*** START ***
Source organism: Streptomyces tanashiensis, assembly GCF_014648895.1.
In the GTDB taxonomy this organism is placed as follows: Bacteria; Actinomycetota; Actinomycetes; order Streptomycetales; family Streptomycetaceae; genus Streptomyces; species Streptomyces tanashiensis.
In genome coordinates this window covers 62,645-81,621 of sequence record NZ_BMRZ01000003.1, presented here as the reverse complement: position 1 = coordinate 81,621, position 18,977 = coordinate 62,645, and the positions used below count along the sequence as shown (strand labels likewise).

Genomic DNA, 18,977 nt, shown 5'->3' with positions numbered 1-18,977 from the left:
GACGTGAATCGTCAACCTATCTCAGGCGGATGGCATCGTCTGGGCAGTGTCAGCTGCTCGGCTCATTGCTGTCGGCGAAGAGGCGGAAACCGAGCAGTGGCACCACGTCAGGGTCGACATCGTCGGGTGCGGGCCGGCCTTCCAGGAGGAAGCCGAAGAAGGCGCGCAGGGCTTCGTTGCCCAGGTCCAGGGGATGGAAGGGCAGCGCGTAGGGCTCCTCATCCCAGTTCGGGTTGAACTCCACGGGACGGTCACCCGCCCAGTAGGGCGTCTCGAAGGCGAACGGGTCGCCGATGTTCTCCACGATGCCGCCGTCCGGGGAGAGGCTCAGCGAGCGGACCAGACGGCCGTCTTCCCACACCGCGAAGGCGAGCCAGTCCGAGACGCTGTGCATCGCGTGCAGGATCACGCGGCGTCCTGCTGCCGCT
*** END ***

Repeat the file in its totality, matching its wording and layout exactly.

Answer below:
Source organism: Streptomyces tanashiensis, assembly GCF_014648895.1.
In the GTDB taxonomy this organism is placed as follows: Bacteria; Actinomycetota; Actinomycetes; order Streptomycetales; family Streptomycetaceae; genus Streptomyces; species Streptomyces tanashiensis.
In genome coordinates this window covers 62,645-81,621 of sequence record NZ_BMRZ01000003.1, presented here as the reverse complement: position 1 = coordinate 81,621, position 18,977 = coordinate 62,645, and the positions used below count along the sequence as shown (strand labels likewise).

Genomic DNA, 18,977 nt, shown 5'->3' with positions numbered 1-18,977 from the left:
GACGTGAATCGTCAACCTATCTCAGGCGGATGGCATCGTCTGGGCAGTGTCAGCTGCTCGGCTCATTGCTGTCGGCGAAGAGGCGGAAACCGAGCAGTGGCACCACGTCAGGGTCGACATCGTCGGGTGCGGGCCGGCCTTCCAGGAGGAAGCCGAAGAAGGCGCGCAGGGCTTCGTTGCCCAGGTCCAGGGGATGGAAGGGCAGCGCGTAGGGCTCCTCATCCCAGTTCGGGTTGAACTCCACGGGACGGTCACCCGCCCAGTAGGGCGTCTCGAAGGCGAACGGGTCGCCGATGTTCTCCACGATGCCGCCGTCCGGGGAGAGGCTCAGCGAGCGGACCAGACGGCCGTCTTCCCACACCGCGAAGGCGAGCCAGTCCGAGACGCTGTGCATCGCGTGCAGGATCACGCGGCGTCCTGCTGCCGCT